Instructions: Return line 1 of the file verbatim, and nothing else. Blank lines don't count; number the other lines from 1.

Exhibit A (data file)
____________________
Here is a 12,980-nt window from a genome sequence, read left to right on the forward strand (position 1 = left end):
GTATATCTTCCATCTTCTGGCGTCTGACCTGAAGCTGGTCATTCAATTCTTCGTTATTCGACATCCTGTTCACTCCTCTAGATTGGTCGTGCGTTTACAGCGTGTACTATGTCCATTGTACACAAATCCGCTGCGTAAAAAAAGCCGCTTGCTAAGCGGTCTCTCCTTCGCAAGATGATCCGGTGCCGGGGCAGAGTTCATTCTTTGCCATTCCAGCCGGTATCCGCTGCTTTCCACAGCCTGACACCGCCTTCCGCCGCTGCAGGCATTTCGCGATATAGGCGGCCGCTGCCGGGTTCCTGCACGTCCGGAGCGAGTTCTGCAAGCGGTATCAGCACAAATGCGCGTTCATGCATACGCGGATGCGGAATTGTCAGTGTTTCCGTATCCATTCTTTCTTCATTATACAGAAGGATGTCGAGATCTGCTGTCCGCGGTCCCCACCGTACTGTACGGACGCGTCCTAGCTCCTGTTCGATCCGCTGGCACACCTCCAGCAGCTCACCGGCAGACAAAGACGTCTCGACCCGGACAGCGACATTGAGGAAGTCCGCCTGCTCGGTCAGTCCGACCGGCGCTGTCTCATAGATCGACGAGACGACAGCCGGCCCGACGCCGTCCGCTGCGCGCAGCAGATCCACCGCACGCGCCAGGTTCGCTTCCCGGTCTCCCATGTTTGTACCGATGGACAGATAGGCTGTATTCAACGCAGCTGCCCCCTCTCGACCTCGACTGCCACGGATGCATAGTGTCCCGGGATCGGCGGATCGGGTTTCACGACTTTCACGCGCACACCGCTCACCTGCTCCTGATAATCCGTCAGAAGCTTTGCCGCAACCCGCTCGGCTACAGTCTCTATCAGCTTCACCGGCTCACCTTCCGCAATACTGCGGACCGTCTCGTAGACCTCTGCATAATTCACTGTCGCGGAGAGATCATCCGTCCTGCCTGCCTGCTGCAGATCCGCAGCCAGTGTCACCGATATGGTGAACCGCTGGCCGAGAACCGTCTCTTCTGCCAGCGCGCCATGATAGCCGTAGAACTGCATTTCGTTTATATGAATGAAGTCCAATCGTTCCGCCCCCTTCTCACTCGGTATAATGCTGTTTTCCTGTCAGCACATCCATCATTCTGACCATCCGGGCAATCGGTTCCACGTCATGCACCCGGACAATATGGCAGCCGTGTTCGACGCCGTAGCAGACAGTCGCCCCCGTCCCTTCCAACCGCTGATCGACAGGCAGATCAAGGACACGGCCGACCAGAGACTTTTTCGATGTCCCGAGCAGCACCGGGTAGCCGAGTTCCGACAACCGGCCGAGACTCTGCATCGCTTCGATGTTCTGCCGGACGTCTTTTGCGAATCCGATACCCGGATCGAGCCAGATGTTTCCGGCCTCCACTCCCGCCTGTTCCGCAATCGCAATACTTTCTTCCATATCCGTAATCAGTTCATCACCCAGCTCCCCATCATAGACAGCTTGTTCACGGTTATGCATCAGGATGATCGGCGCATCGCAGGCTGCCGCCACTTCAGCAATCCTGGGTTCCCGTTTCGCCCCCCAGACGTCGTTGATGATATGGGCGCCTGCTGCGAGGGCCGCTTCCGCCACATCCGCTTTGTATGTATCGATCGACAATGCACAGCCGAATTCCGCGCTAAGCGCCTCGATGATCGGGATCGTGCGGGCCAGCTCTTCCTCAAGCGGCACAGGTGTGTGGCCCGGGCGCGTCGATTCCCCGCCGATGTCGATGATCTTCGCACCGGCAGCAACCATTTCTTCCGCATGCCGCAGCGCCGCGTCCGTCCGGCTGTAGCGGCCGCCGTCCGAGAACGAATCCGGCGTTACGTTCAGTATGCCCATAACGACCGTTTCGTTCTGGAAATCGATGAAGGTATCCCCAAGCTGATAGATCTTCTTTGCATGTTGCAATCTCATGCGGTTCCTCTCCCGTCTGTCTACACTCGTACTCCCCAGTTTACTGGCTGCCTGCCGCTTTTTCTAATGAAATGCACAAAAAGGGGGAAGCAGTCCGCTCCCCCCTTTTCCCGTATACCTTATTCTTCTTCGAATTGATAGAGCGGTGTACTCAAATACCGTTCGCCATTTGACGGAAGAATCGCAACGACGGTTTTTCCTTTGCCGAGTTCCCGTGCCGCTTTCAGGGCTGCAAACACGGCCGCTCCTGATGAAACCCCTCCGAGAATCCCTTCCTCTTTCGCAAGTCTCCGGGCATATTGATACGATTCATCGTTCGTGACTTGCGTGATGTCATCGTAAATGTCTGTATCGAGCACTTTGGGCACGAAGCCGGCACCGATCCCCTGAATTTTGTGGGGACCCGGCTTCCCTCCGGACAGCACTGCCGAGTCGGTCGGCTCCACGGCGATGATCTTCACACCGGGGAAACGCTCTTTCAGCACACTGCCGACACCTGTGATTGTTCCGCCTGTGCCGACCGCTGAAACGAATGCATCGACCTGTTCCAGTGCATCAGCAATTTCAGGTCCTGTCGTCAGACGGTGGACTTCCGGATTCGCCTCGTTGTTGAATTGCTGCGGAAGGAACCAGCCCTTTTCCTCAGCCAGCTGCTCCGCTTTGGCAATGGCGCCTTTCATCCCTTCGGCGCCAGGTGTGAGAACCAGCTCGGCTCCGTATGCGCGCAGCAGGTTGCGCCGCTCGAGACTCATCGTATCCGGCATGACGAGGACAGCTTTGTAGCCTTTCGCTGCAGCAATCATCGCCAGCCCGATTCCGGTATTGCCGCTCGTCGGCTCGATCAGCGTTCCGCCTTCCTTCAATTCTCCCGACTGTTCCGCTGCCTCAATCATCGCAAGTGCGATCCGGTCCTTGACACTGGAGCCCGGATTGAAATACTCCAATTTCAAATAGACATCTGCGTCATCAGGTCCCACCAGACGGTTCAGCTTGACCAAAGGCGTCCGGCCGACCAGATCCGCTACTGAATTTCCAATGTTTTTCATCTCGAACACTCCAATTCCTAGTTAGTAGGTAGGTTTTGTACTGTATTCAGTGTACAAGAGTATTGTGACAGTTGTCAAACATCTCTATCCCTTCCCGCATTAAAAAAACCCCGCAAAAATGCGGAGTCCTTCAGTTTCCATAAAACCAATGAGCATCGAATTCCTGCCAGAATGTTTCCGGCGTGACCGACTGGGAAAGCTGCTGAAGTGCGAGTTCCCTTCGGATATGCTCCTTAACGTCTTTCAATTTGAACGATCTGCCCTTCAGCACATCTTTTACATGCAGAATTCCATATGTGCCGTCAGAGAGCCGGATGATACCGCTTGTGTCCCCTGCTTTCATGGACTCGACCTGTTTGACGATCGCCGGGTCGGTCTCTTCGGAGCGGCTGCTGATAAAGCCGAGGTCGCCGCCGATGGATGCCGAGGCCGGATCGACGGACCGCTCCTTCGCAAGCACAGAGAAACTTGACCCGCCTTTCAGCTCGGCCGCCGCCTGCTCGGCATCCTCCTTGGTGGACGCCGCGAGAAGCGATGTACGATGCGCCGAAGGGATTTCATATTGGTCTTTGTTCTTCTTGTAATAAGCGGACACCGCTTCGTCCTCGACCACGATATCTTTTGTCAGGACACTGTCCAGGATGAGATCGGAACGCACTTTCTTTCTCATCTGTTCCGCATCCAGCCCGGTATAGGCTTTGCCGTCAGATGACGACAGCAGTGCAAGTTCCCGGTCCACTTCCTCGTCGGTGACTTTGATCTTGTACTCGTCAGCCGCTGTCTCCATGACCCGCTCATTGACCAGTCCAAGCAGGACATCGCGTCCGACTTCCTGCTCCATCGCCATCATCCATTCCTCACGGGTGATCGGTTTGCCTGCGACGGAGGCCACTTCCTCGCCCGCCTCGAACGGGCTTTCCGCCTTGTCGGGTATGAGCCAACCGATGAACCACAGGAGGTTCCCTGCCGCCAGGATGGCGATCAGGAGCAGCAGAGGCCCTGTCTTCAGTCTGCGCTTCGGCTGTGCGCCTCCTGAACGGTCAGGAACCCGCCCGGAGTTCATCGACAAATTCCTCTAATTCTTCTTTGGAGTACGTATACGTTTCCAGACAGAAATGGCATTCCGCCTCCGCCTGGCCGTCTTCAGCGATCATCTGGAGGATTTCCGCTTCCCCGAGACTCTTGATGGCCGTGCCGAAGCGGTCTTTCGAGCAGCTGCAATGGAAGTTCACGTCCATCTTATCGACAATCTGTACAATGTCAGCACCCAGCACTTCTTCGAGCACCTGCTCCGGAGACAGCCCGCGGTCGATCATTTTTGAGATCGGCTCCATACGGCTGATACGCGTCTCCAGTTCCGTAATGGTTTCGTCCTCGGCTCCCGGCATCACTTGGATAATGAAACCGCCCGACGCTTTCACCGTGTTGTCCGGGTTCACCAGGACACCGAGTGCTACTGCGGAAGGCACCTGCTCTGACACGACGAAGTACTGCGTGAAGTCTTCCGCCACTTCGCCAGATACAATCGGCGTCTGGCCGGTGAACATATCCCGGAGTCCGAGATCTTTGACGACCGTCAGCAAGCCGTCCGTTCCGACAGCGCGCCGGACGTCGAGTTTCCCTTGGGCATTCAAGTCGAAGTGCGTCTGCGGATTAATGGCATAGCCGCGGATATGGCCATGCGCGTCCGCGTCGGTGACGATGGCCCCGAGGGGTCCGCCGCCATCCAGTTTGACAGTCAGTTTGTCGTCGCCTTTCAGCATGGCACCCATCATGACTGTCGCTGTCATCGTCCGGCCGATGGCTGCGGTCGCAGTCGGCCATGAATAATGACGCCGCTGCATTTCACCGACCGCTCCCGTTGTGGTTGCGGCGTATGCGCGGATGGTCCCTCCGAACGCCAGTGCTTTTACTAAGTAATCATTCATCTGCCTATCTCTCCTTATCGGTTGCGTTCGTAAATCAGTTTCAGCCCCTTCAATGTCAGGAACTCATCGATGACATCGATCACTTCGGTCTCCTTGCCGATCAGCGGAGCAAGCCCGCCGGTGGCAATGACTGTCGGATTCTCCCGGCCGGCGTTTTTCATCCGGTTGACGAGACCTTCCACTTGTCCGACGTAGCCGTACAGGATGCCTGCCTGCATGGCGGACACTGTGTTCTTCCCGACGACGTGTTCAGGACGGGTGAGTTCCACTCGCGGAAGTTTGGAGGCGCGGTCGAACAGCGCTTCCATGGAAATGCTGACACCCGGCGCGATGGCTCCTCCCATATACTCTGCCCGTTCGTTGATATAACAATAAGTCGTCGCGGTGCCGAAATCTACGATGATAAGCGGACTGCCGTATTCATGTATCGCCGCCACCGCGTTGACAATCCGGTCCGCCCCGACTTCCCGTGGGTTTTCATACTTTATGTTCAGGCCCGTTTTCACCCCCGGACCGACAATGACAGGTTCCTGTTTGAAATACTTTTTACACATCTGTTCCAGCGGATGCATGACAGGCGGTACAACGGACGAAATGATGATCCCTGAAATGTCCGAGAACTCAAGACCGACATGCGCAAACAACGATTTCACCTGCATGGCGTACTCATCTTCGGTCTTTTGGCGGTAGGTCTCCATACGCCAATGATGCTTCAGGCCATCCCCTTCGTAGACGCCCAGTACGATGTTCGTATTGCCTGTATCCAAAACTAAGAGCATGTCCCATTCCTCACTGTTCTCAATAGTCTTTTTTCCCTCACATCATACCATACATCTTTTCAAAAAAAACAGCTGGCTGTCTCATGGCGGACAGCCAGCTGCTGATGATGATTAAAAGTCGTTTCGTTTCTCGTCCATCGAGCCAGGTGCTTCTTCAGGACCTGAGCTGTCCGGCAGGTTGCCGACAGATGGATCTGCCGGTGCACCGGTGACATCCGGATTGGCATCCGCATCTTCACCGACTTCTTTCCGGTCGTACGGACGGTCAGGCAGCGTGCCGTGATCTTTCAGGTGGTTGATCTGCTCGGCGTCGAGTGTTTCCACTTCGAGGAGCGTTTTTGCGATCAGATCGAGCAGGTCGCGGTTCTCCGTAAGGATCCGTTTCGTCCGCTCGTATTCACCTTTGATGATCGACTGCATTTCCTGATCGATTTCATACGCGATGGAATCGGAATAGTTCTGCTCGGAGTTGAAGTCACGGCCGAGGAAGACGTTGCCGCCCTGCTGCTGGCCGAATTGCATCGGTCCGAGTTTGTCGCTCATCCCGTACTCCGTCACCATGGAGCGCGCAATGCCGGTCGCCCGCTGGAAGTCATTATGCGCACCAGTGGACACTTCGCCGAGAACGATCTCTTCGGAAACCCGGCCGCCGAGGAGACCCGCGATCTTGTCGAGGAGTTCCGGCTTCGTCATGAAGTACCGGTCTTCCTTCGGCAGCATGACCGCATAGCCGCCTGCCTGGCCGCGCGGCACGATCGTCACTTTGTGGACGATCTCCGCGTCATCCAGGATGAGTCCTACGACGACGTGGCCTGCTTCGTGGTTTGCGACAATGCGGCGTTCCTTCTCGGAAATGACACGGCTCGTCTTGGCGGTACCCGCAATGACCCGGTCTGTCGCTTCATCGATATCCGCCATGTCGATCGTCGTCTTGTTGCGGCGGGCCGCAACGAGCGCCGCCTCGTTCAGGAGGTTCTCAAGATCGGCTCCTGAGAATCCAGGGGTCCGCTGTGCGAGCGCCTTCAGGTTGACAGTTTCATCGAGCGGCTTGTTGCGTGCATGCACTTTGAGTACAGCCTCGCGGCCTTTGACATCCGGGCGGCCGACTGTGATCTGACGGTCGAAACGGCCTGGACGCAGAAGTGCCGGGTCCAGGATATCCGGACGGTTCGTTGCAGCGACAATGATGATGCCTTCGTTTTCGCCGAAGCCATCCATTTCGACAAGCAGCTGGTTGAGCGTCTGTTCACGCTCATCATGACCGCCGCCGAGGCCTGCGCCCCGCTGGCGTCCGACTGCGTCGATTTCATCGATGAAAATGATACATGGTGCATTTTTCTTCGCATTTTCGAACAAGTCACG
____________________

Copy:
Here is a 12,980-nt window from a genome sequence, read left to right on the forward strand (position 1 = left end):